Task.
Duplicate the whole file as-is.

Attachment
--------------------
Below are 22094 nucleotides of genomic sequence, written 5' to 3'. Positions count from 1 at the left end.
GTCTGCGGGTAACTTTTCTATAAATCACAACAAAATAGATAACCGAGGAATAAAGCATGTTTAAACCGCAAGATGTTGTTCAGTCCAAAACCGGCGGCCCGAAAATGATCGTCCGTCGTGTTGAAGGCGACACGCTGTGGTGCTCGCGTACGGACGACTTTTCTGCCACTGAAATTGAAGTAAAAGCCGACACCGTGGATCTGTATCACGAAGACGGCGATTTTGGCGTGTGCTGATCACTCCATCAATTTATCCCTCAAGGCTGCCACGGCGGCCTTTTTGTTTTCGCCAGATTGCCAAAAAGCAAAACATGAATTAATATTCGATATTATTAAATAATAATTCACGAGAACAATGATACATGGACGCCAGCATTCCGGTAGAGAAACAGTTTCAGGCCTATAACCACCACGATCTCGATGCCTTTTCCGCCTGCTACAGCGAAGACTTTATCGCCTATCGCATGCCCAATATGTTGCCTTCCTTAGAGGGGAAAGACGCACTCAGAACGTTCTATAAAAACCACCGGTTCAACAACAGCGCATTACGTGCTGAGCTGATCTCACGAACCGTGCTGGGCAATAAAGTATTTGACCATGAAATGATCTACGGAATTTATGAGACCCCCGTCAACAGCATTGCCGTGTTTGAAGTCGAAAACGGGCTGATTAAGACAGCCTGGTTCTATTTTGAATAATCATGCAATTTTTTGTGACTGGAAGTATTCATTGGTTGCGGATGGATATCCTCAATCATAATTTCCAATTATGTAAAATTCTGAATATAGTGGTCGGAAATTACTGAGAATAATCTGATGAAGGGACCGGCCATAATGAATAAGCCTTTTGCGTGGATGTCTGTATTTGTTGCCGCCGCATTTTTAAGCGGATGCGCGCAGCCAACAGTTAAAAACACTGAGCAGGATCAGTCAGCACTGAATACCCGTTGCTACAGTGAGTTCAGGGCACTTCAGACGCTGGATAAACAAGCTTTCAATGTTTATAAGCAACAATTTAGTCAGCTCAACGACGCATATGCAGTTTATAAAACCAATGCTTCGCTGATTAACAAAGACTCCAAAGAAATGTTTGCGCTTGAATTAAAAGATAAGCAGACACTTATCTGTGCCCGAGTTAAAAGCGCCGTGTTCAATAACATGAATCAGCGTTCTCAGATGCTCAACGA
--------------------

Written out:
Below are 22094 nucleotides of genomic sequence, written 5' to 3'. Positions count from 1 at the left end.
GTCTGCGGGTAACTTTTCTATAAATCACAACAAAATAGATAACCGAGGAATAAAGCATGTTTAAACCGCAAGATGTTGTTCAGTCCAAAACCGGCGGCCCGAAAATGATCGTCCGTCGTGTTGAAGGCGACACGCTGTGGTGCTCGCGTACGGACGACTTTTCTGCCACTGAAATTGAAGTAAAAGCCGACACCGTGGATCTGTATCACGAAGACGGCGATTTTGGCGTGTGCTGATCACTCCATCAATTTATCCCTCAAGGCTGCCACGGCGGCCTTTTTGTTTTCGCCAGATTGCCAAAAAGCAAAACATGAATTAATATTCGATATTATTAAATAATAATTCACGAGAACAATGATACATGGACGCCAGCATTCCGGTAGAGAAACAGTTTCAGGCCTATAACCACCACGATCTCGATGCCTTTTCCGCCTGCTACAGCGAAGACTTTATCGCCTATCGCATGCCCAATATGTTGCCTTCCTTAGAGGGGAAAGACGCACTCAGAACGTTCTATAAAAACCACCGGTTCAACAACAGCGCATTACGTGCTGAGCTGATCTCACGAACCGTGCTGGGCAATAAAGTATTTGACCATGAAATGATCTACGGAATTTATGAGACCCCCGTCAACAGCATTGCCGTGTTTGAAGTCGAAAACGGGCTGATTAAGACAGCCTGGTTCTATTTTGAATAATCATGCAATTTTTTGTGACTGGAAGTATTCATTGGTTGCGGATGGATATCCTCAATCATAATTTCCAATTATGTAAAATTCTGAATATAGTGGTCGGAAATTACTGAGAATAATCTGATGAAGGGACCGGCCATAATGAATAAGCCTTTTGCGTGGATGTCTGTATTTGTTGCCGCCGCATTTTTAAGCGGATGCGCGCAGCCAACAGTTAAAAACACTGAGCAGGATCAGTCAGCACTGAATACCCGTTGCTACAGTGAGTTCAGGGCACTTCAGACGCTGGATAAACAAGCTTTCAATGTTTATAAGCAACAATTTAGTCAGCTCAACGACGCATATGCAGTTTATAAAACCAATGCTTCGCTGATTAACAAAGACTCCAAAGAAATGTTTGCGCTTGAATTAAAAGATAAGCAGACACTTATCTGTGCCCGAGTTAAAAGCGCCGTGTTCAATAACATGAATCAGCGTTCTCAGATGCTCAACGA